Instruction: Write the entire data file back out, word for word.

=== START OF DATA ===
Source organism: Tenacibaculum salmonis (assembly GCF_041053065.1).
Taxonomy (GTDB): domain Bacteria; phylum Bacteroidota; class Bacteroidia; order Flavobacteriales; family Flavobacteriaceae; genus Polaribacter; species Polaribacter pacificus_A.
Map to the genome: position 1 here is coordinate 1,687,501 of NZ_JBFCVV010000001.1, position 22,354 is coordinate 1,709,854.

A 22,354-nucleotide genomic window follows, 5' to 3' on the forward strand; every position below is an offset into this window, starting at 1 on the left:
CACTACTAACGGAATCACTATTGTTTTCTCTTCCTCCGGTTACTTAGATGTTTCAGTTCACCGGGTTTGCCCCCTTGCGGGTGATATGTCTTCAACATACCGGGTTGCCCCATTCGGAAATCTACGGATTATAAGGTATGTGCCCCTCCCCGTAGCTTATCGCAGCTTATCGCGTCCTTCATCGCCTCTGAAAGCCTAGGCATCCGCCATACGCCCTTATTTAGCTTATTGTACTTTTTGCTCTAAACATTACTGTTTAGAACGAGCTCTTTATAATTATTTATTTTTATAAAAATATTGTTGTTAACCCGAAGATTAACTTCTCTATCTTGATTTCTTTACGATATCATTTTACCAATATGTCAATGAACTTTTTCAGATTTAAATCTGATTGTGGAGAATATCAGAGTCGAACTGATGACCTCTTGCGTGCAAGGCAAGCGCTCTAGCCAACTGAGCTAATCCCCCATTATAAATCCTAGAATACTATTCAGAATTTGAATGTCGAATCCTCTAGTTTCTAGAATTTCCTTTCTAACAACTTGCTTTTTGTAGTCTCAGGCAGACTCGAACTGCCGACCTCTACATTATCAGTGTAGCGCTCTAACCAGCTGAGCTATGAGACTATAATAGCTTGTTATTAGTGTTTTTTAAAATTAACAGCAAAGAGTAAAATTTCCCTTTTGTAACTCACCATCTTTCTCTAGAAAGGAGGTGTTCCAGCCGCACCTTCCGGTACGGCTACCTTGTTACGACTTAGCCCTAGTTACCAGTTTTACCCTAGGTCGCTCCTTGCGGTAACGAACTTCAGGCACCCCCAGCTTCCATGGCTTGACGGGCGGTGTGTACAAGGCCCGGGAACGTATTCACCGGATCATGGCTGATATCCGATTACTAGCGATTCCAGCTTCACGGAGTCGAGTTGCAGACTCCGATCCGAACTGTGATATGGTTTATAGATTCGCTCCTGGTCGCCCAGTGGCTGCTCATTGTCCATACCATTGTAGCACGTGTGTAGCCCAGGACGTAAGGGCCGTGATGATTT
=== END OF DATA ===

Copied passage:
Source organism: Tenacibaculum salmonis (assembly GCF_041053065.1).
Taxonomy (GTDB): domain Bacteria; phylum Bacteroidota; class Bacteroidia; order Flavobacteriales; family Flavobacteriaceae; genus Polaribacter; species Polaribacter pacificus_A.
Map to the genome: position 1 here is coordinate 1,687,501 of NZ_JBFCVV010000001.1, position 22,354 is coordinate 1,709,854.

A 22,354-nucleotide genomic window follows, 5' to 3' on the forward strand; every position below is an offset into this window, starting at 1 on the left:
CACTACTAACGGAATCACTATTGTTTTCTCTTCCTCCGGTTACTTAGATGTTTCAGTTCACCGGGTTTGCCCCCTTGCGGGTGATATGTCTTCAACATACCGGGTTGCCCCATTCGGAAATCTACGGATTATAAGGTATGTGCCCCTCCCCGTAGCTTATCGCAGCTTATCGCGTCCTTCATCGCCTCTGAAAGCCTAGGCATCCGCCATACGCCCTTATTTAGCTTATTGTACTTTTTGCTCTAAACATTACTGTTTAGAACGAGCTCTTTATAATTATTTATTTTTATAAAAATATTGTTGTTAACCCGAAGATTAACTTCTCTATCTTGATTTCTTTACGATATCATTTTACCAATATGTCAATGAACTTTTTCAGATTTAAATCTGATTGTGGAGAATATCAGAGTCGAACTGATGACCTCTTGCGTGCAAGGCAAGCGCTCTAGCCAACTGAGCTAATCCCCCATTATAAATCCTAGAATACTATTCAGAATTTGAATGTCGAATCCTCTAGTTTCTAGAATTTCCTTTCTAACAACTTGCTTTTTGTAGTCTCAGGCAGACTCGAACTGCCGACCTCTACATTATCAGTGTAGCGCTCTAACCAGCTGAGCTATGAGACTATAATAGCTTGTTATTAGTGTTTTTTAAAATTAACAGCAAAGAGTAAAATTTCCCTTTTGTAACTCACCATCTTTCTCTAGAAAGGAGGTGTTCCAGCCGCACCTTCCGGTACGGCTACCTTGTTACGACTTAGCCCTAGTTACCAGTTTTACCCTAGGTCGCTCCTTGCGGTAACGAACTTCAGGCACCCCCAGCTTCCATGGCTTGACGGGCGGTGTGTACAAGGCCCGGGAACGTATTCACCGGATCATGGCTGATATCCGATTACTAGCGATTCCAGCTTCACGGAGTCGAGTTGCAGACTCCGATCCGAACTGTGATATGGTTTATAGATTCGCTCCTGGTCGCCCAGTGGCTGCTCATTGTCCATACCATTGTAGCACGTGTGTAGCCCAGGACGTAAGGGCCGTGATGATTT